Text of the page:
- In between nursing a sore throat, scheduled interviews and packing for their tour of South Africa, I caught up with guitarist Jensen at home in Gothenburg [Sweden] to talk about tours, AC/DC, changing members and their all important third album, 'One Kill Wonder'.

The reaction from everyone has been great! People seem to have taken very kindly to it. It's also been interesting hearing from different people because everyone we speak to seems to have different opinions of the album. Some are saying that 'One Kill Wonder' is by far the most melodic album from us so far, while some are claiming it to be the most brutal and least melodic. I find that very interesting, and that shows that the album doesn't have just two or three good songs. Every song really stands out, and can appeal to a lot more people than our other albums may have done. I think in hindsight, 'The Haunted Made Me Do It' may have been too slick and too produced, and I think that's the reason why 'One Kill Wonder' sounds a lot harder and brutal. This album was recorded more in the live sense of recording. There were no click tracks on the drums and we didn't overdub the guitars. I think that has a lot to do with me being a very big AC/DC fan. AC/DC albums are still a great band, but their new albums sound too sterile and tinny. They don't have that real kick in the arse like they used to have. They were a lot better when they were dirty back in the days of 'Let There Be Rock' and 'Powerage'. That was the kind of development we were aiming for. And wow, we never knew that we could sound like this. But people have said that 'The Haunted Made Me Do It' is a really good album, but we always sounded better live. I think 'One Kill Wonder' is what we sound like live.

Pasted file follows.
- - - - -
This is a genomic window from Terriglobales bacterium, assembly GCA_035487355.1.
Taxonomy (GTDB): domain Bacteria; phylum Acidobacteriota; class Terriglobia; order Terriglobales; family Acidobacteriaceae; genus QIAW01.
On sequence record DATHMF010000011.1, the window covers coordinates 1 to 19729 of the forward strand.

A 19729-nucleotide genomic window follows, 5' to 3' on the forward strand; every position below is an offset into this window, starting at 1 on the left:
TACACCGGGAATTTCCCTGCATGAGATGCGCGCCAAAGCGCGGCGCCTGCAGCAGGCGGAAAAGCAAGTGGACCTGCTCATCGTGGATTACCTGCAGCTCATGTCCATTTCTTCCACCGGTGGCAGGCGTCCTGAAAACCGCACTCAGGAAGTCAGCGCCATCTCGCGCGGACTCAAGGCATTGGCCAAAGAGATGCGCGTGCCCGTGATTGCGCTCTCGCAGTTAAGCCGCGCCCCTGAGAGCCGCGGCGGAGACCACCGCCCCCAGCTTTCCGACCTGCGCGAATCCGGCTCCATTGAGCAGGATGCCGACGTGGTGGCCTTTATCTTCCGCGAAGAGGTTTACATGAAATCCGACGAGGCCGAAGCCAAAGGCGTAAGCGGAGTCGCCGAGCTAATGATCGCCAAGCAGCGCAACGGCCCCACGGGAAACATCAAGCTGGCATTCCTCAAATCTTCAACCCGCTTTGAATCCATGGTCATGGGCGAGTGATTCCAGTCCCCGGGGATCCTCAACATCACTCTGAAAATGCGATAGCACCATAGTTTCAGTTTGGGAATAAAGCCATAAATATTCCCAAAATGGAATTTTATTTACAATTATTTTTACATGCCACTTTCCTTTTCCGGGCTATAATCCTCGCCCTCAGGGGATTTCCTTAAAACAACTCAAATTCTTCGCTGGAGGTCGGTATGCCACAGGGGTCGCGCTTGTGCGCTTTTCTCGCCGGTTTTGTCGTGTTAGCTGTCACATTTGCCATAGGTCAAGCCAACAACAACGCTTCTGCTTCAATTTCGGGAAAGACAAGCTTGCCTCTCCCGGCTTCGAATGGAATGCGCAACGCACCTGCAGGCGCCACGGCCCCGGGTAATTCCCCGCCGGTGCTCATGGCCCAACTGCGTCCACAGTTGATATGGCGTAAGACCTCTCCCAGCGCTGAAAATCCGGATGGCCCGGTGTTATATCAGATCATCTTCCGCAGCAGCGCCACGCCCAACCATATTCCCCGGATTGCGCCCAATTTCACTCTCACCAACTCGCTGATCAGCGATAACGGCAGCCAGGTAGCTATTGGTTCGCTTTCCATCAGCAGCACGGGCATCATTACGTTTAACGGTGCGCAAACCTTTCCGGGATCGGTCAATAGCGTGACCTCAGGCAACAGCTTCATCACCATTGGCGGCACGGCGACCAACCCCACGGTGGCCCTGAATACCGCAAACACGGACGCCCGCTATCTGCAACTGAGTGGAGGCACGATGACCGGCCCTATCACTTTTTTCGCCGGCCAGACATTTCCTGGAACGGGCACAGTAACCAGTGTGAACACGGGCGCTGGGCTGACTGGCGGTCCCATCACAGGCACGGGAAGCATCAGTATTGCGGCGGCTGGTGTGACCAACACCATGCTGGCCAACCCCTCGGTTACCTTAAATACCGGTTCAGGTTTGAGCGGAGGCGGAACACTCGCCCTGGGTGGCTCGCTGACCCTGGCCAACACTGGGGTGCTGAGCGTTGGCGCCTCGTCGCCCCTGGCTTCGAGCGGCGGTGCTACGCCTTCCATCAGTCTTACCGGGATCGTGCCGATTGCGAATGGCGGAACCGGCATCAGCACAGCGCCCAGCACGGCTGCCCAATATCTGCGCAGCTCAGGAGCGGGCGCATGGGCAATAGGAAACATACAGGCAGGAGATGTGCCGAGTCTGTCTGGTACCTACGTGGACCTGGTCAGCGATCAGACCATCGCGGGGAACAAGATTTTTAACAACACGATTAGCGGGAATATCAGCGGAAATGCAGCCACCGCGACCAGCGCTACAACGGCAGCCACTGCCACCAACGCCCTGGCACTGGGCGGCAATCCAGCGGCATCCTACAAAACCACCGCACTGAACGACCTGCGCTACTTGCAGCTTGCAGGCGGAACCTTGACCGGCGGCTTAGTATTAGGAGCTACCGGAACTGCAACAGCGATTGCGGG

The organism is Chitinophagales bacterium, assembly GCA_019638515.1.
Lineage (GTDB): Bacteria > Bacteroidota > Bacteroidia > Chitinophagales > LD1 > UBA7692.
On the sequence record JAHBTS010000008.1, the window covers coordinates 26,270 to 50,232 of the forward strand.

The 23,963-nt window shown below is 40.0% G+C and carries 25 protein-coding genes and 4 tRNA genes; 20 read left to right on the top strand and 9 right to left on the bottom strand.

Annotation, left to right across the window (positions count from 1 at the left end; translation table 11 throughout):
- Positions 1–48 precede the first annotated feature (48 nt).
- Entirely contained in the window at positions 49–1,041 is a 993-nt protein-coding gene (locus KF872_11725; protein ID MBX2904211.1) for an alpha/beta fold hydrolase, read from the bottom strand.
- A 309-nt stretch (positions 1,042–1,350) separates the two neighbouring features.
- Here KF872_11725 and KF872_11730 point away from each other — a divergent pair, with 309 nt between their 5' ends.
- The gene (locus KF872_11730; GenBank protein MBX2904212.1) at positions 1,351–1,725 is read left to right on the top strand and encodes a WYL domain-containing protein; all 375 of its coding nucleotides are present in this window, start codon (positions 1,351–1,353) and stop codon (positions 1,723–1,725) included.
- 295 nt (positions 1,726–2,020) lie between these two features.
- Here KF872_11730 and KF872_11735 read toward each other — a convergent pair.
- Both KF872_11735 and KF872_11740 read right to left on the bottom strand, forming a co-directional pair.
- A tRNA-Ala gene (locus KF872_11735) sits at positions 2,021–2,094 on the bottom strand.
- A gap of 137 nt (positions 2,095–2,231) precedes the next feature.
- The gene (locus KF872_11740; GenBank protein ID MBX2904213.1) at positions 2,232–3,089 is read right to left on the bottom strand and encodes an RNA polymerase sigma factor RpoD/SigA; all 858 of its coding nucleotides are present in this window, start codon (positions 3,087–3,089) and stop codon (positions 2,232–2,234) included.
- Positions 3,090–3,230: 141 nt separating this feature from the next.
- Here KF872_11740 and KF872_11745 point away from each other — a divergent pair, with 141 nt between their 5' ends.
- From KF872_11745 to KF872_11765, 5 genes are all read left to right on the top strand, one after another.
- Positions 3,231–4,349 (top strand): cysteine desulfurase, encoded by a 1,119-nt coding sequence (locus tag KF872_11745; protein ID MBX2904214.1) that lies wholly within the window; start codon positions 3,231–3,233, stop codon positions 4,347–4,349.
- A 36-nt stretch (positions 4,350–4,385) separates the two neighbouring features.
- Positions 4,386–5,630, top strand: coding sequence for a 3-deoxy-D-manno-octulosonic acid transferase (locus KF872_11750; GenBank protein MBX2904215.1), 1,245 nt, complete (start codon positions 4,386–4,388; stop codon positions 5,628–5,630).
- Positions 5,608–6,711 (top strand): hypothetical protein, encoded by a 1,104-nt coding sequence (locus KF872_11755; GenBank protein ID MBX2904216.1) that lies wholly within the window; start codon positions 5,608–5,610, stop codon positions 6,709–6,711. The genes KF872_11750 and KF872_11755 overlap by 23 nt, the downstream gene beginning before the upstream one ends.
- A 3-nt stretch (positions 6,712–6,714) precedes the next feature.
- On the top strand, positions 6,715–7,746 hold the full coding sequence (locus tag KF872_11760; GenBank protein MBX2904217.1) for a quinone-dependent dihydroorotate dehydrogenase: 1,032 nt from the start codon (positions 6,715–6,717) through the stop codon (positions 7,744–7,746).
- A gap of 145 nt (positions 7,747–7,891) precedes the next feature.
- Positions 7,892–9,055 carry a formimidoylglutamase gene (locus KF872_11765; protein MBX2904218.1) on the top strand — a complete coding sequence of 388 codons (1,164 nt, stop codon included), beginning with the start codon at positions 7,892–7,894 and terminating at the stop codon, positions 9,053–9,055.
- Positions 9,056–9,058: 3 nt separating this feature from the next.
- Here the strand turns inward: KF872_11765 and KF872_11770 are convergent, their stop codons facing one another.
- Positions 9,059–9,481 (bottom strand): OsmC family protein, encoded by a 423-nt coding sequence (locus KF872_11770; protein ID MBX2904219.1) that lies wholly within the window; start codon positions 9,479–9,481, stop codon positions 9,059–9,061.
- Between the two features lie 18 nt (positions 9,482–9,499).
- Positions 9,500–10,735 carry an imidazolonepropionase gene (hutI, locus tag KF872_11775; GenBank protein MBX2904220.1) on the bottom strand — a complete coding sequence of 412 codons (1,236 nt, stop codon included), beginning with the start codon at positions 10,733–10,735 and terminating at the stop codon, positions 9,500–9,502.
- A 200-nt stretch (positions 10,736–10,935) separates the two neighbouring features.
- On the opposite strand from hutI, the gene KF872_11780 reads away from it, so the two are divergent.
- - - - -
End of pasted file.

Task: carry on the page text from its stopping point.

- An interesting fact well noting is that the new album [Like The Haunted's debut album] sees the band return to their hometown of Gothenburg to record once again with famed producer and musician Fredrik Nordström.

The reason was geographically. We had been away from home so much, and the studio is based in Gothenburg, so we decided to record very close to home. It isn't in any way a bad studio. It wasn't like we compromised because we wanted to be home, but we weren't really happy with the first album, and neither was Fredrik Norström. He was really enthusiastic about getting us back, plus he had moved his studio into a bigger location. We decided to give it a try, and it worked out perfect. It was nice to be able to spend more time at home, even while in the studio.